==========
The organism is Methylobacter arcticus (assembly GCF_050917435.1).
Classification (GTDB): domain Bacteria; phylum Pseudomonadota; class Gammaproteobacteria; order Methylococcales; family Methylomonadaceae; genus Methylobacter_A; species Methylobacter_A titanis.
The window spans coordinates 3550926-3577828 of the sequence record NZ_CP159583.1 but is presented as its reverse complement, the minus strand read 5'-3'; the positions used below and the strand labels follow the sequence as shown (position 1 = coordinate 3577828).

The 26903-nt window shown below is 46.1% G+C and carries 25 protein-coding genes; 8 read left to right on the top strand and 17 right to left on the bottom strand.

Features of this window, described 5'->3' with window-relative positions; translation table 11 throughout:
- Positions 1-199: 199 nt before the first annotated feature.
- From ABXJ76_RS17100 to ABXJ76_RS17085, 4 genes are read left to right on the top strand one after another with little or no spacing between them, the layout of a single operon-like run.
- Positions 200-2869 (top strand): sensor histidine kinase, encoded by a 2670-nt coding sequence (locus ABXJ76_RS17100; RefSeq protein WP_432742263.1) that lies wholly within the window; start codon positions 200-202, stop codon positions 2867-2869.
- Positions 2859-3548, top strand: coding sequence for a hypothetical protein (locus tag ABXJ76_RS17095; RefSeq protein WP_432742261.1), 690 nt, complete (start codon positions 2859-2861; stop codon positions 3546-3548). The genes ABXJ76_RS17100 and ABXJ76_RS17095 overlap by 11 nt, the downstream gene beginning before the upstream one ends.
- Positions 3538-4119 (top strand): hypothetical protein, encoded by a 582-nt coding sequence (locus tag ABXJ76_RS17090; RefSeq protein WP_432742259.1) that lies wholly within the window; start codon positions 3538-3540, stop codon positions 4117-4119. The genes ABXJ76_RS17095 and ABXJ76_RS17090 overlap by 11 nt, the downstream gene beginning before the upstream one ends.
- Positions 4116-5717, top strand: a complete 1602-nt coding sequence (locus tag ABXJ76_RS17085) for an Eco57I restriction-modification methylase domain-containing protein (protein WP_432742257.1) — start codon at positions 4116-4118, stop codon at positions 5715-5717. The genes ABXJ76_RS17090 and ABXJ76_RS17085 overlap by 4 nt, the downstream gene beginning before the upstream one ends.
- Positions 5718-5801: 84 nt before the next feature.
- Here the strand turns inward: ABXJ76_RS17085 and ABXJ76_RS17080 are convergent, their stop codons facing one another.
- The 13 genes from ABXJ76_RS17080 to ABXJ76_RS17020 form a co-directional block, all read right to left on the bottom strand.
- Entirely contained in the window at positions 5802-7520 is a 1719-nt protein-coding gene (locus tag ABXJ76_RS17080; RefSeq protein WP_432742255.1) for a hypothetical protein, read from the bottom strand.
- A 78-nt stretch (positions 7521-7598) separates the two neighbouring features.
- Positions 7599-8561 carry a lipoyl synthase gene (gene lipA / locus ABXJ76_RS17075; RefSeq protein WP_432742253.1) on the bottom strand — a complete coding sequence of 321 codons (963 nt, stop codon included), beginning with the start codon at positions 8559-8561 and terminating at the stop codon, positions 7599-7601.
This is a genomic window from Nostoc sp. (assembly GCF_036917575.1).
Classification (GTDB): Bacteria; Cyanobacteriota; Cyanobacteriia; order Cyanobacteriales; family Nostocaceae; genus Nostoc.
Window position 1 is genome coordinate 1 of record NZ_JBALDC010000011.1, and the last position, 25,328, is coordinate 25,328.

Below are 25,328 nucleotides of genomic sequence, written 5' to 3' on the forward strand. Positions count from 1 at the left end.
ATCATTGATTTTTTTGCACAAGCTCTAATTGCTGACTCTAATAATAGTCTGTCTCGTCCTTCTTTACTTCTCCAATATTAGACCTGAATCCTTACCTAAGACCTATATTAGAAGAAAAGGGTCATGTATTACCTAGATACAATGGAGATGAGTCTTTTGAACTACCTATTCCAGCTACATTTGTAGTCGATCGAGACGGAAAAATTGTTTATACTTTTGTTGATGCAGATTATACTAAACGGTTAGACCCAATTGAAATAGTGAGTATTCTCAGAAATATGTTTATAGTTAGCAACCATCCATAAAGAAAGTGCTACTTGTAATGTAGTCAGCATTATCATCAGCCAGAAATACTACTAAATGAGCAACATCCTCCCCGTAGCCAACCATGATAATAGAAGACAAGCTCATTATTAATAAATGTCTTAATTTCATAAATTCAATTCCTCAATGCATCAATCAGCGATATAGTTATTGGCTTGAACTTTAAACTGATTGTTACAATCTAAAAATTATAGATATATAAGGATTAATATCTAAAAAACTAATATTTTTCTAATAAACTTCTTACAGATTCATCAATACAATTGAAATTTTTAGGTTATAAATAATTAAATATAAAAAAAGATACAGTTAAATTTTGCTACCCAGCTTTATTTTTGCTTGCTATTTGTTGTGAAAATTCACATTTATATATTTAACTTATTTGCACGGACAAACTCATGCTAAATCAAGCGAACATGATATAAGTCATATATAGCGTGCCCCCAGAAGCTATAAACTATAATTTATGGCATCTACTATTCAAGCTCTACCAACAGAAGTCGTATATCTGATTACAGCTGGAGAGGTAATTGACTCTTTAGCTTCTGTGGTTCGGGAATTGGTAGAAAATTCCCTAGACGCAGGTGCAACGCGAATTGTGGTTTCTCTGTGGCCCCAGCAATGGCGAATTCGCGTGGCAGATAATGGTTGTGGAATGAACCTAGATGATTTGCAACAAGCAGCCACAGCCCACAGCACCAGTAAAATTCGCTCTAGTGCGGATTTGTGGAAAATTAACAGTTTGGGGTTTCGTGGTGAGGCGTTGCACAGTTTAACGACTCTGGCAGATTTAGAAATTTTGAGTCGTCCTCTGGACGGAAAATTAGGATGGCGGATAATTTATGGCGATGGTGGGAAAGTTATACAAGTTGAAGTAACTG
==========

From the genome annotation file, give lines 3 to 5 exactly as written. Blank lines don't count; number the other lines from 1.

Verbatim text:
The window spans coordinates 3550926-3577828 of the sequence record NZ_CP159583.1 but is presented as its reverse complement, the minus strand read 5'-3'; the positions used below and the strand labels follow the sequence as shown (position 1 = coordinate 3577828).

The 26903-nt window shown below is 46.1% G+C and carries 25 protein-coding genes; 8 read left to right on the top strand and 17 right to left on the bottom strand.

Features of this window, described 5'->3' with window-relative positions; translation table 11 throughout: